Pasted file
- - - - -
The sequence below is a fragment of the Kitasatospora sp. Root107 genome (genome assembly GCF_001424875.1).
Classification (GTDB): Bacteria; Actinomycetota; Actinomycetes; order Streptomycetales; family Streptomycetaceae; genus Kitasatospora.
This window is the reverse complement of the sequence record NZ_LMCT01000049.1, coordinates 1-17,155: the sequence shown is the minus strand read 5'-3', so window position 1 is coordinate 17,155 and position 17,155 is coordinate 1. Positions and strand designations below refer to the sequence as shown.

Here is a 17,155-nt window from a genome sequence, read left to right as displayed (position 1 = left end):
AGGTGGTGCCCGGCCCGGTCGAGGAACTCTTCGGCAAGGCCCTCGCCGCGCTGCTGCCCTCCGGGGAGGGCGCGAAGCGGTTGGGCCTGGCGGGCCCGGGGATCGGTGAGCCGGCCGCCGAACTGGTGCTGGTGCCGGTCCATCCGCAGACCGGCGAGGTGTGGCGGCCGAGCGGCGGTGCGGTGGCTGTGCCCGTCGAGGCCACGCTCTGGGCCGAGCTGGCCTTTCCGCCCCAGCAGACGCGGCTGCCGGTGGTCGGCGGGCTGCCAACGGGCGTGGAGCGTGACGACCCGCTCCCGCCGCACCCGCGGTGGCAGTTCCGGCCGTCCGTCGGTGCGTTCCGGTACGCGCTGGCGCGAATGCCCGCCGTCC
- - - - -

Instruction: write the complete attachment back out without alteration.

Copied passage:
The sequence below is a fragment of the Kitasatospora sp. Root107 genome (genome assembly GCF_001424875.1).
Classification (GTDB): Bacteria; Actinomycetota; Actinomycetes; order Streptomycetales; family Streptomycetaceae; genus Kitasatospora.
This window is the reverse complement of the sequence record NZ_LMCT01000049.1, coordinates 1-17,155: the sequence shown is the minus strand read 5'-3', so window position 1 is coordinate 17,155 and position 17,155 is coordinate 1. Positions and strand designations below refer to the sequence as shown.

Here is a 17,155-nt window from a genome sequence, read left to right as displayed (position 1 = left end):
AGGTGGTGCCCGGCCCGGTCGAGGAACTCTTCGGCAAGGCCCTCGCCGCGCTGCTGCCCTCCGGGGAGGGCGCGAAGCGGTTGGGCCTGGCGGGCCCGGGGATCGGTGAGCCGGCCGCCGAACTGGTGCTGGTGCCGGTCCATCCGCAGACCGGCGAGGTGTGGCGGCCGAGCGGCGGTGCGGTGGCTGTGCCCGTCGAGGCCACGCTCTGGGCCGAGCTGGCCTTTCCGCCCCAGCAGACGCGGCTGCCGGTGGTCGGCGGGCTGCCAACGGGCGTGGAGCGTGACGACCCGCTCCCGCCGCACCCGCGGTGGCAGTTCCGGCCGTCCGTCGGTGCGTTCCGGTACGCGCTGGCGCGAATGCCCGCCGTCC